Cincinnati Bengals quarterback Joe Burrow has drawn plenty of comparisons to Justin Herbert, but how does he size up to Rams’ Matthew Stafford?
The Bengals could face the Los Angeles Rams in this year’s Super Bowl, but it’s a little premature to expect both teams to win their respective conference championship games.
Cincy has to go through Kansas City in a potential revenge game for Patrick Mahomes while LA faces their crosstown rivals, the San Francisco 49ers.
Even if we don’t get to see a Burrow-Stafford showdown, the two quarterbacks share a little piece of history in the making: both were drafted No. 1 overall and both will play in a conference title game in 2021.
Burrow, as Cincy fans well know, was drafted in 2020; Stafford, eight years his senior, was drafted back in 2009 by the Detroit Lions.
Other than being No. 1 picks, Burrow and Stafford couldn’t have gone down more different career paths.
Cincinnati Bengals’ Joe Burrow and Rams’ Matthew Stafford are making their own destiny
Burrow, or Franch, as his teammates have started calling him, is aptly the franchise quarterback for the Cincinnati Bengals and stands front and center of a dramatic rebuilding era for the organization.
Stafford, who has no distinguishing nickname, played for Detroit for 12 years before realizing the franchise would get him nowhere, and he signed for the Rams this past season.
While Stafford’s reputation tends to divide fans — “He’s great, the Lions just suck!” “The Lions do suck, but he sucks, too!” — Burrow is widely recognized as one of the most promising young quarterbacks in football.
Despite their divergent pasts, both Stafford’s and Burrow’s seasons have trended in the right direction in 2021.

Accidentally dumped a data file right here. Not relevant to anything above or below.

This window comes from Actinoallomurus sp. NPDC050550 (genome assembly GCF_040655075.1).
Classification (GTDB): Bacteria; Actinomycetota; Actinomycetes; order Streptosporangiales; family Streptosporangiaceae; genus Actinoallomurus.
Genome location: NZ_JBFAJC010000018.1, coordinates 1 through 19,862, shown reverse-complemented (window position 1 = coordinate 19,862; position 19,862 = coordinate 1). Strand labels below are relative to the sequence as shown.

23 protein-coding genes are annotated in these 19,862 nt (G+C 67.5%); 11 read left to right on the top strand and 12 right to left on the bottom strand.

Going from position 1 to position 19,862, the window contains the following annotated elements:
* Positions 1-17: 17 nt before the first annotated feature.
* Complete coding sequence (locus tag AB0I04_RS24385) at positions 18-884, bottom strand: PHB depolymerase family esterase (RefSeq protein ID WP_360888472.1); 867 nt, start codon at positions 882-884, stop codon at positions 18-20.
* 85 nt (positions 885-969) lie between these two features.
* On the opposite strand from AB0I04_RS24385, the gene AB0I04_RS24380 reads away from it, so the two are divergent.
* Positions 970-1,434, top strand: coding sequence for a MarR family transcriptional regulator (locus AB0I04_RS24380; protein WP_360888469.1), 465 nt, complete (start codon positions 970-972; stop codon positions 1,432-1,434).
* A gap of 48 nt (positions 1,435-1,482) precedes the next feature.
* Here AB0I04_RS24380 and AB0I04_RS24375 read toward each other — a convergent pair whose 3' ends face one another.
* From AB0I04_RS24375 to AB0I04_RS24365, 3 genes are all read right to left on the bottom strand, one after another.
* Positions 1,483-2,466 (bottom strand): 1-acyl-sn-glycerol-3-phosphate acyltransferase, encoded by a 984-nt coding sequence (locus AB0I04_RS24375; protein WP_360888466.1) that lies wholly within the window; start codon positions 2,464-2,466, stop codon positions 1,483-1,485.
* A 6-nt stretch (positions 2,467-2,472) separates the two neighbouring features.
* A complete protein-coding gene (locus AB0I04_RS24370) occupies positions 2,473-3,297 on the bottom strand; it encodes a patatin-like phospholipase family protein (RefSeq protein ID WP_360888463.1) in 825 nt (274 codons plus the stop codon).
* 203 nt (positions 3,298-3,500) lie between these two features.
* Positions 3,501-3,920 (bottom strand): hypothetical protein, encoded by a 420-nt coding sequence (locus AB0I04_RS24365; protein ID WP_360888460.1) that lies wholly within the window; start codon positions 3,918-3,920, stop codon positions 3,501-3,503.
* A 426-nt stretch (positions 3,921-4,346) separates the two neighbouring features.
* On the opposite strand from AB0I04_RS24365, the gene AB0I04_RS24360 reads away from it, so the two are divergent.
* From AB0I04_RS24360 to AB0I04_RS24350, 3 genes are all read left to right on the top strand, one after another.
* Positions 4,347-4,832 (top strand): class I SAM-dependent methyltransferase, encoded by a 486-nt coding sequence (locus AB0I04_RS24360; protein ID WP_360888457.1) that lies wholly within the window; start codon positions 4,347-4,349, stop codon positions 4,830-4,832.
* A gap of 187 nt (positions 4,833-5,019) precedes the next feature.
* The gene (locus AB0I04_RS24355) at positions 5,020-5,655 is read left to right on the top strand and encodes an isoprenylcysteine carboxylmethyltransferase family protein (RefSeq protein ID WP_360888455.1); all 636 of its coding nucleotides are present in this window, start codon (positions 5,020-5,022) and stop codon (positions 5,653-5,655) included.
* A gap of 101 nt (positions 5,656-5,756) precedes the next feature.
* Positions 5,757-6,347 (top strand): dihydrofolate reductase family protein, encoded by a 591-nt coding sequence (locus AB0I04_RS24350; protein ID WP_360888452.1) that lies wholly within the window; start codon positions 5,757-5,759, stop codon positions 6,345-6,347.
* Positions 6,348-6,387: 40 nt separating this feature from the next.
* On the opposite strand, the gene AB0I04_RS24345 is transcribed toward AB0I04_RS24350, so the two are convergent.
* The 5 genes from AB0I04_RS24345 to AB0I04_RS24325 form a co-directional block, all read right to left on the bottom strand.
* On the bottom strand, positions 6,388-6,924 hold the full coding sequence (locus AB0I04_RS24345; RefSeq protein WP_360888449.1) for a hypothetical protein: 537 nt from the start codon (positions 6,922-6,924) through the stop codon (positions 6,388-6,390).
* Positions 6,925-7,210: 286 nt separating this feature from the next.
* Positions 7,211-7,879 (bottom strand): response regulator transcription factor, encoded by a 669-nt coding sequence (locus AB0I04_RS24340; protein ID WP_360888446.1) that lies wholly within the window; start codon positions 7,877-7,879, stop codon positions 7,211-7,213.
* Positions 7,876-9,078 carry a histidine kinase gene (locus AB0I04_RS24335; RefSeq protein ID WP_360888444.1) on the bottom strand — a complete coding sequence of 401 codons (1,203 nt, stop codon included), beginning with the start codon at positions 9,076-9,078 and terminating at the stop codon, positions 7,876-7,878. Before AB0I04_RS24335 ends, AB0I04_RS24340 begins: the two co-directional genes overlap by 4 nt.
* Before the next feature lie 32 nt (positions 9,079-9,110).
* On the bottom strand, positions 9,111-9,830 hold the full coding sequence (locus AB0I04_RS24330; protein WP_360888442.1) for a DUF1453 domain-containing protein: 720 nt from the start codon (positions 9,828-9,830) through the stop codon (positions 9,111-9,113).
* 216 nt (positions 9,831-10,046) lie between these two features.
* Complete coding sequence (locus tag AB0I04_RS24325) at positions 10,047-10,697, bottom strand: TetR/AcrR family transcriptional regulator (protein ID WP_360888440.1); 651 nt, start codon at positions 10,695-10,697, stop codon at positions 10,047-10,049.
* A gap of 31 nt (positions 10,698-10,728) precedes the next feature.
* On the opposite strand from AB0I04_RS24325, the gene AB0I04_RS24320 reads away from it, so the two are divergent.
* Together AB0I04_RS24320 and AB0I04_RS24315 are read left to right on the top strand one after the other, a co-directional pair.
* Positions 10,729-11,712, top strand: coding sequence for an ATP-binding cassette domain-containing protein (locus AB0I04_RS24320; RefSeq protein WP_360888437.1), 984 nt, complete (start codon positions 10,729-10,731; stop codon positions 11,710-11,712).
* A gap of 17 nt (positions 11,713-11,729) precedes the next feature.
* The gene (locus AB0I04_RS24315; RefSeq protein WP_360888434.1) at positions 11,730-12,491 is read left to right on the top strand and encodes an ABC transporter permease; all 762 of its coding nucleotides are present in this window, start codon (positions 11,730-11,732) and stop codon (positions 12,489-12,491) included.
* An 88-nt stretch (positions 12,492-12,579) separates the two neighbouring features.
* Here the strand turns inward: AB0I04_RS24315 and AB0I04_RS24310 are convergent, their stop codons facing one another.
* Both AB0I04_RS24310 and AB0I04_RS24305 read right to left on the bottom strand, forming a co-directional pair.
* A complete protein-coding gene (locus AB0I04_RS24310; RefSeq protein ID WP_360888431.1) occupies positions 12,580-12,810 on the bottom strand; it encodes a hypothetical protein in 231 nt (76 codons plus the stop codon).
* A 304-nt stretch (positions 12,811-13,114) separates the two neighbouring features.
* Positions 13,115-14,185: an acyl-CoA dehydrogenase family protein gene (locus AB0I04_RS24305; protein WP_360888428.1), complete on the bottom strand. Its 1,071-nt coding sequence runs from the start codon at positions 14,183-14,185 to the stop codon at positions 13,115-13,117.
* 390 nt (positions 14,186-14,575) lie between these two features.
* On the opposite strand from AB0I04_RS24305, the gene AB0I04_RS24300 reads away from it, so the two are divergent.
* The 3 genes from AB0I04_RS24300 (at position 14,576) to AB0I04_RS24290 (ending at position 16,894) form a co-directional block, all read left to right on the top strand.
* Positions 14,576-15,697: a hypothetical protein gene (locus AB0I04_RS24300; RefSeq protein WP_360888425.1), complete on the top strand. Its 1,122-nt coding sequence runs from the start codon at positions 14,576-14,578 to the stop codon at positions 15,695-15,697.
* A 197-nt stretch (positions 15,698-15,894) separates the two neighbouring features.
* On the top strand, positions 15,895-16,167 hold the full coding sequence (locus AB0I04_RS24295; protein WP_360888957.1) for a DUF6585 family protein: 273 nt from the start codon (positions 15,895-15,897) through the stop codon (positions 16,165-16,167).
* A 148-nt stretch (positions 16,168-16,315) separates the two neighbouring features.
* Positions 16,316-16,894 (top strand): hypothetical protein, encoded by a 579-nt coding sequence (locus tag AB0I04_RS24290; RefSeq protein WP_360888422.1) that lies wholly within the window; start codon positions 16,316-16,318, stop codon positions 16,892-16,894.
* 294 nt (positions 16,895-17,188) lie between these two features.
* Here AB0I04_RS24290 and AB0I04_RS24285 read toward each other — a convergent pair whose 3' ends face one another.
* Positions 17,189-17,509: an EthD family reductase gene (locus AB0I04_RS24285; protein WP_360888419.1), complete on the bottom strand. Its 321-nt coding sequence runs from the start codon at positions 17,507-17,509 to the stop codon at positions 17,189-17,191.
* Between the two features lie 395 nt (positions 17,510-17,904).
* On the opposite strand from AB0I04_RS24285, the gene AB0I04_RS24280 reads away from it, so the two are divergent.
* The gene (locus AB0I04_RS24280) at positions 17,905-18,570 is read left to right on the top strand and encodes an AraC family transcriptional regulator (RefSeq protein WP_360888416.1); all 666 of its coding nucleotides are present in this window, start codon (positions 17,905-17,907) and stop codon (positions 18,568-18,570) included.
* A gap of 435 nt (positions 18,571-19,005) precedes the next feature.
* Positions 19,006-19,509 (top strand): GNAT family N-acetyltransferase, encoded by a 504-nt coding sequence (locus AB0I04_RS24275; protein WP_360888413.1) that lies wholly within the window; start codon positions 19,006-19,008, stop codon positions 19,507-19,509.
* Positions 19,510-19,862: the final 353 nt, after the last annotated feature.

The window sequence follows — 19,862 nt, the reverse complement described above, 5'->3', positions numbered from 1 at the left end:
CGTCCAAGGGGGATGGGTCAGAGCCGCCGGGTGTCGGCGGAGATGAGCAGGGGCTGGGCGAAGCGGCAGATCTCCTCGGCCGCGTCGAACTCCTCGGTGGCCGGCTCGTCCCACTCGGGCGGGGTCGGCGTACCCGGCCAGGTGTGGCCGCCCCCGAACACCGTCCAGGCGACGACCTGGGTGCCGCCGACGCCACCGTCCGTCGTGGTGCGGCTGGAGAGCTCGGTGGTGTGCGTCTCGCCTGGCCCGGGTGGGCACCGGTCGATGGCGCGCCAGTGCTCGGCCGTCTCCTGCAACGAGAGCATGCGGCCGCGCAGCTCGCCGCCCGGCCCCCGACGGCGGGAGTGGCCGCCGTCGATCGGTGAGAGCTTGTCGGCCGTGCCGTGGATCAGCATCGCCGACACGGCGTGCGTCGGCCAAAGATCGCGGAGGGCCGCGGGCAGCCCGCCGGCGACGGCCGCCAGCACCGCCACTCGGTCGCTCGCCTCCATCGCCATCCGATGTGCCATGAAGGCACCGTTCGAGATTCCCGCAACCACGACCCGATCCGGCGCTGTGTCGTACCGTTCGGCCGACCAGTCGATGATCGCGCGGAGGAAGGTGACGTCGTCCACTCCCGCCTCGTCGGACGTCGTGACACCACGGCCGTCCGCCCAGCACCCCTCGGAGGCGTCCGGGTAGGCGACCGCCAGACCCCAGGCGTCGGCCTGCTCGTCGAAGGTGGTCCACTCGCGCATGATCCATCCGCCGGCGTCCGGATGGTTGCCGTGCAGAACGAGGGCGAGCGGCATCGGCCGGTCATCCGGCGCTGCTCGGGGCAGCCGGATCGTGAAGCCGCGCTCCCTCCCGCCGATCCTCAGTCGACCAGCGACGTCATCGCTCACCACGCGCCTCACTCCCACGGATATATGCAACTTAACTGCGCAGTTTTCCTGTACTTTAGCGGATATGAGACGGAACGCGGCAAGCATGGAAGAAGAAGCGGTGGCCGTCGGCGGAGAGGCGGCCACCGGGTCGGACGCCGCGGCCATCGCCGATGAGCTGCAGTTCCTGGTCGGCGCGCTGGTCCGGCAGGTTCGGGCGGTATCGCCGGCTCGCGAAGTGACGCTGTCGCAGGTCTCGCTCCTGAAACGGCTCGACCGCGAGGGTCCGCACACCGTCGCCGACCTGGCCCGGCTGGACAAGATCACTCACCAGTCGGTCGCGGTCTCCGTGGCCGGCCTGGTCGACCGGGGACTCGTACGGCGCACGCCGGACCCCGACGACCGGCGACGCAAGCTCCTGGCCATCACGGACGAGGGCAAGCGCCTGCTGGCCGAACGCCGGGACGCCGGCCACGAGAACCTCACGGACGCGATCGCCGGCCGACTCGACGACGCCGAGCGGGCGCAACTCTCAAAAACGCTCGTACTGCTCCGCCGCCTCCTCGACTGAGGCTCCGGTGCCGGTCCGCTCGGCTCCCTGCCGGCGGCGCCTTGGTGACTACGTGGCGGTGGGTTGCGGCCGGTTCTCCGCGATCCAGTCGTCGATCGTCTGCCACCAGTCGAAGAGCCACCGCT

The Rams made significant upgrades in offense and defense and have become a playoff contender in the span of a year; the Bengals did the same.
In the regular season, Burrow threw for 4,611 yards and 34 touchdowns with a 70.1 pass completion percentage, and Stafford threw for 4,886 yards and 41 touchdowns with a 67.2 pass completion percentage.
In the playoffs, Burrow and Stafford are each 2-0 and post similar stats, though Burrow has been sacked eight more times.
Most impressive of all, each signal-caller has helped his respective team turn into an offensive juggernaut that can topple the best teams in the league. In the Divisional Round, Burrow upset the top-seeded Titans in the AFC while Stafford played spoiler to the reigning champs, the Tampa Bay Buccaneers.
If both quarterbacks do meet in the Super Bowl, Burrow and Stafford have lethal wideout weapons at their disposal that should make for a high-octane, high-scoring affair.
Until then, we can enjoy Burrow’s and Stafford’s renaissance seasons, as two golden boys and their resurgent franchises compete to win it all this year.